Science in Fiction …and vice-versa

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Being a real fan of Science Fiction requires a flexible imagination, and have an open mind that is capable of accepting for consideration any concept at all.  Its OK to have compartments, or niches, or organizational charts in which these concepts reside—such as:  Possible, Improbable, Unlikely, Impossible But Intriguing, Far-Fetched, Ridiculous, and Boring.

In the first place, anything can apply to classification of Science Fiction.  The “Science” part places restrictions on the subject matter in that purists will want divisions into Real Science…topics that are accepted by almost everybody.  For instance, here is a true scientific fact:  “when we look up into the sky we see  specks of what looks like sparkly things reflecting (or generating) light.”

On the other hand Science Fiction fans might propose that there are, up in the sky, great big diamonds twinkling and shining back at us.  These are very valuable heavenly bodies…which in fact actually may BE what they appear to be…great figurative strings of white holiday lights decorating the vast wilderness of Space for our enlightenment/entertainment/delight/wonder.    The operative word here is “Fiction,” meaning “probably untrue.”

But there we are faced with the dilemma of What is True?   What is Fiction?  In the case of True Facts/Real Science, and other specific terms, the questions appear to be “What are those sparkly things in the Sky?”   The True Science people mumble  all sorts of conjecture about light waves, substance compositions, Albert Einstein, and the magnitude of stars in strength, composition, distance, reflective properties… and prevalent theory.

The Science Fiction adherent— writer, reader, believer—on the other hand, is not handicapped by any “body of theoretical evidence,” itself an oxymoron.  In a given work of fiction, novel or story, the writer comes up with a premise—not a theory, its made up of whole cloth, rather than a restrictive set of rules.

Before I back myself into a corner here, being as how I am NOT a Scientist, let me just say that if a new novel comes out entitled Real Diamonds in the Sky, and the plot of the novel revolves around the discovery that Stars really ARE diamonds…leading to a huge competition among the human race to begin harvesting them.    Which of course immediately renders the diamond/stars worthless.

To paraphrase the standard remark  kids used to say when they gave a book report in class… “if we want to read this novel…or one like it…someone is going to have to write it!”       Unless, of course, Steven Hawking publishes a NON-Fiction best seller with the same title.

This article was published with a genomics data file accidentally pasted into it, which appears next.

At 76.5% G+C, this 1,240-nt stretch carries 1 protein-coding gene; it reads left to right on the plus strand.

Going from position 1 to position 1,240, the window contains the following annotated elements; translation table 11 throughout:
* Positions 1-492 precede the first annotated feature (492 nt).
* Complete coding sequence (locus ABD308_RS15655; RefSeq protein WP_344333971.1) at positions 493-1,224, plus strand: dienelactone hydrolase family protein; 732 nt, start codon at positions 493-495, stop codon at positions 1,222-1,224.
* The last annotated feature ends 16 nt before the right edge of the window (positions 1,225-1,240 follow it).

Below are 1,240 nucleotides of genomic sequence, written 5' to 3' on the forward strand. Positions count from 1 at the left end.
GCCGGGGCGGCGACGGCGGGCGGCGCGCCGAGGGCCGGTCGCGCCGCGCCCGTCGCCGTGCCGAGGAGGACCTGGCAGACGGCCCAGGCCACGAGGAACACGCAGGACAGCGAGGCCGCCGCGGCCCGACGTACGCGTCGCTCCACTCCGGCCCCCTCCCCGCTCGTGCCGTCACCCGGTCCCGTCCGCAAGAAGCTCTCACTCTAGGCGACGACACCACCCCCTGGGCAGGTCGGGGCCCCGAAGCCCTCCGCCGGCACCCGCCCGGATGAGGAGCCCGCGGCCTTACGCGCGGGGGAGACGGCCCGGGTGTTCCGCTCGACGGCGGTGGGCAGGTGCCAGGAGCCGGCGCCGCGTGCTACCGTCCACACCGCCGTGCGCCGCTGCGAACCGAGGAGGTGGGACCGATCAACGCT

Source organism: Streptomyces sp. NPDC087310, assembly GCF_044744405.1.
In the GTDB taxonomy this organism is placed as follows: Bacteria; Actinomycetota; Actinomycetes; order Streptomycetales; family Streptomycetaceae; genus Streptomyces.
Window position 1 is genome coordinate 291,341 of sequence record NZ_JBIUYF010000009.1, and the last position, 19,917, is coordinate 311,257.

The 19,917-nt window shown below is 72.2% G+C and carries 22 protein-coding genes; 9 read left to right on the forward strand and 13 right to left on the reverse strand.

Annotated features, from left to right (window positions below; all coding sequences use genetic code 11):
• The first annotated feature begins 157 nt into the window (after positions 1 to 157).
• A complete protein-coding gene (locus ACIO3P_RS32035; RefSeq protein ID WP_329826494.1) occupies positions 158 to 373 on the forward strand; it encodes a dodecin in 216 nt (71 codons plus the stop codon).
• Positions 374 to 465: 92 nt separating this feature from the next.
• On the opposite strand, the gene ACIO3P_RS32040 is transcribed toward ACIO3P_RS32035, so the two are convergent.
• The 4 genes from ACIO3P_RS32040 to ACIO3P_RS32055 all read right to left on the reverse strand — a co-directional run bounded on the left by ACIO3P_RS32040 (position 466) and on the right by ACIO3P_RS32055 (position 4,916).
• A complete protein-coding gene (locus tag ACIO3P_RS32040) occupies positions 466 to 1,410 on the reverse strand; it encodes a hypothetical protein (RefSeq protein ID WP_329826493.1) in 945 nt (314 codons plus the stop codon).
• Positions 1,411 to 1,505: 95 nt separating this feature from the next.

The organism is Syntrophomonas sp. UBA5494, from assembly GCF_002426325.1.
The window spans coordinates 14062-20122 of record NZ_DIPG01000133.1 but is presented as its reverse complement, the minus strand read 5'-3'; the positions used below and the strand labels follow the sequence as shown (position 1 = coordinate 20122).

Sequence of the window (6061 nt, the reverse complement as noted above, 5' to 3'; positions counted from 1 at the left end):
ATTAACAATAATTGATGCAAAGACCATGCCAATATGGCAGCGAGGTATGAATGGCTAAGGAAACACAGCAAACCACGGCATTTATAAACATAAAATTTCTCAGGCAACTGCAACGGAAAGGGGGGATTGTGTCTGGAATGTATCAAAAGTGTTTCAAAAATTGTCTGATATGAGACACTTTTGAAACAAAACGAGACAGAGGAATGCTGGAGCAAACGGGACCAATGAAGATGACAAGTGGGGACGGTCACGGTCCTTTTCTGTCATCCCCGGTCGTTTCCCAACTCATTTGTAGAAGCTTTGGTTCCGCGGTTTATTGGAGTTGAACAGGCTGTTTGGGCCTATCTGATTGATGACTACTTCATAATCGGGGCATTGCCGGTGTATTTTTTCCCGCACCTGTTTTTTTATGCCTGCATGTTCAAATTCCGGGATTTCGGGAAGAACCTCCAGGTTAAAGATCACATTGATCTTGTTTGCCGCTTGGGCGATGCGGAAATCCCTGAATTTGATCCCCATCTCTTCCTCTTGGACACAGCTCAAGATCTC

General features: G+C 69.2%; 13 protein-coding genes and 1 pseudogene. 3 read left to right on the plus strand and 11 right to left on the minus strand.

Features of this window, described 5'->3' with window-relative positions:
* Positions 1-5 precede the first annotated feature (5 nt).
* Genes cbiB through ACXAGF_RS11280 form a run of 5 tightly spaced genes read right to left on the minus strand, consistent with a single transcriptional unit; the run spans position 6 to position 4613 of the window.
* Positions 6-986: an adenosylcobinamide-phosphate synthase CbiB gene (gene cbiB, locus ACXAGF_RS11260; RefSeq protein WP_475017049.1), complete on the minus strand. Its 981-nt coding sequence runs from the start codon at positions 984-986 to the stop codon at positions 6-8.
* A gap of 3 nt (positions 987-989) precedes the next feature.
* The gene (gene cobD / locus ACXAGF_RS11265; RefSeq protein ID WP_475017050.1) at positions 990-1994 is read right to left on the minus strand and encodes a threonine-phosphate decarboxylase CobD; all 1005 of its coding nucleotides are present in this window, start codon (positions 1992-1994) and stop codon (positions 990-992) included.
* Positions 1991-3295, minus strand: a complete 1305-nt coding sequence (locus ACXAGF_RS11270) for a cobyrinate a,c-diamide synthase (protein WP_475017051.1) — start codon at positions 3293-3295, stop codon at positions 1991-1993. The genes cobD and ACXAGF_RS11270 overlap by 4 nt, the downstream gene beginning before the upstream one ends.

Science Fiction Favorites

One of my blogger pals was chatting about Science Fiction writers and novels, and mentioned several that I’m not familiar with.   This is not unusual, as I rarely read the science fiction genre any more, in fact I think I would say my favorite are what I call “Lawyer Novels” written by and about lawyers and courts and fancy courtroom dance steps.  My favorite of this genre is Lisa Scottoline, who is a Philadelphia lawyer (really) in real life, and writes about female lawyers and other legal personnel.  I also like James Grisham, of course, and Peri O’Shaughnessy (who is really TWO authors…sisters…in one.)

Back in my late teens or early twenties I became intrigued and enchanted by Science Fiction in general, and set out to read every (or most) novels by such as Robert Heinlein, Robert Silverberg, and others whose names I can’t recall offhand because my Sci-Fi sections of my brain storage are nearing capacity.  I also tried to read Isaac Asimov, but he was a bit technical for me, and my interests lie more in robots-doing-stuff than in building robots from scratch.

Among the ageless store of knowledge about robots are the famous Laws of Robotics.   I’ll probably have to look it up, but basically those laws is that 1. Robots must obey any command by a human. 2. they can not harm or kill a human being under any circumstances and 3. must deal with the conflict of the first two Robot Laws.

There were some rules about space travel, especially after Einstein worked out his theory…and I believe that one of those is that while space travel is technically possible it had no contemporary basis in known facts.   This was back in the 1950s, following the discovery of the Atomic Bomb…and the Hydrogen Bomb… and proof that these things really did have the capability of wiping out entire cities.   They even did a second “test” after the first to reassure themselves that wide-spread death and destruction was indeed NOT just a pipedream, but an actual fact in the development of the human race.

The things I love most about Science Fiction is the use of imagination…extrapolating on wonderful ideas and things to foresee the future when dreams could come true…. Say robot-vacuum-cleaners in every home.  Wow!   Just last week, here in 2016 on saw on the television a little disc like thing that zips around by itself cleaning under sofas, terrifying cats…. (nah—most cats would love a thing like that!)  and just think of the possibilities!   “Robot! Fetch me a beer!”   “Feed the cat!”   “Stop sneaking up on me like that!”     I don’t think I would like one of those things zipping around under foot.

I aso like the inventive and fascinating scenarios of flora and fauna of other planets.   One I recall is a planet with landscape that was RED instead of green…red trees, grass…I think of that every time I see my Red Maple Tree doing its thing in the Fall, or the gorgeous Redbud Trees.

Anyway…I read every science fiction novel I could get my hands on back then, mostly borrowed from the library.  In fact… I even wrote some science fiction of my own–not actual published stories, but well-developed plot lines.   Maybe I’ll write about that in the next installment about Sci-Fi-and-Me.